Leveraging LED lighting, scientists successfully planted vegetables in Antarctica.

Scientists at the Neumayer Station III in Antarctica at the outdoor temperature below -20°C successfully planted soils, sunlight and sunlight in the high-tech greenhouse (EDEN-ISS). Pesticide vegetables include 3.6 kilogram salad lettuce, 18 cucumbers, and 70 radishes.

It is understood that scientists use water-based cultivation methods to use reusable water circulation and nutrient systems, while replacing sunlight with LED lighting and carefully monitoring indoor carbon dioxide.

In addition, according to the German Aviation Center, by May, scientists are expected to harvest 4.5 kilograms of fruits and vegetables a week.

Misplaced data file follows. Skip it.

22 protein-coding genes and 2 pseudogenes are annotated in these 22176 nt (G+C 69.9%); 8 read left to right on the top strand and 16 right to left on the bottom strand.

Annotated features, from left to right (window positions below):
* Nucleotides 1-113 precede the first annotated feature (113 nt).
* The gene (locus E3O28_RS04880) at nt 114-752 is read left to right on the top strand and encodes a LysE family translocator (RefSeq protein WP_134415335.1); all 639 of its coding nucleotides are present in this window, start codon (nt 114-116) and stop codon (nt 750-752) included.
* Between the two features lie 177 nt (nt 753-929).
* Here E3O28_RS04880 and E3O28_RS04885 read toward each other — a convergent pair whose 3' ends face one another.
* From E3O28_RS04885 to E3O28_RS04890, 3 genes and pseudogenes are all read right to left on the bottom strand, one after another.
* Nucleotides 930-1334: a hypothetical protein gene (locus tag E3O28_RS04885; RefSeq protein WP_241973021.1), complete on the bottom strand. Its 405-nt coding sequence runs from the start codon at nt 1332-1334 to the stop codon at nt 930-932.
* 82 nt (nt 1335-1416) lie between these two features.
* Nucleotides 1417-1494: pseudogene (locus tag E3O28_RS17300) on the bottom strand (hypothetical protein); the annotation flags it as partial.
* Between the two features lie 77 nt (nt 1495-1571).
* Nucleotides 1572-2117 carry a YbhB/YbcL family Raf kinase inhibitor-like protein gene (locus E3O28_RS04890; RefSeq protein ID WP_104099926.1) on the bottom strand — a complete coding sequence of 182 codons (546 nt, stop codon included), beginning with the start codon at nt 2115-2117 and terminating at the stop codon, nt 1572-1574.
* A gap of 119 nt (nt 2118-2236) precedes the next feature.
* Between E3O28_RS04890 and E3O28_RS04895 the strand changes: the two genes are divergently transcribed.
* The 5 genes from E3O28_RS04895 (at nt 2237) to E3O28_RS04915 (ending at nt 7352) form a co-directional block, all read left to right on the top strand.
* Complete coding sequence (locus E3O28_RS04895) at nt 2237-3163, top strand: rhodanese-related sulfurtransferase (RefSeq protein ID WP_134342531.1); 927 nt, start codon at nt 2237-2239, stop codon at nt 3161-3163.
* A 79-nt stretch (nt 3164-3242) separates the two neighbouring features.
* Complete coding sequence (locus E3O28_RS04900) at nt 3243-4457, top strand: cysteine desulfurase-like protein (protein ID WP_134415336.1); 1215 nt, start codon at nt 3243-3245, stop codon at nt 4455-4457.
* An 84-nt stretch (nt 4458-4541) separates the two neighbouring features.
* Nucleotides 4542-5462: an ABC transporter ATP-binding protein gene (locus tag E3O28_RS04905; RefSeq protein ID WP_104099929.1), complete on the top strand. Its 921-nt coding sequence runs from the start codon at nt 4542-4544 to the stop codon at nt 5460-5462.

It is reported that this was not the first attempt. As early as 2015, NASA had successfully planted vegetables on the International Space Station.

However, it is worth noting that the project focuses on the more versatile vegetable varieties such as radish, salad greens, tomatoes, cucumbers, peppers, and even herbs in the future to Mars or the moon.

However, such planting systems also have their limitations. Scientists say that some fruits and vegetables have to wait for a long time to mature, such as strawberries, and they are still waiting for a successful harvest.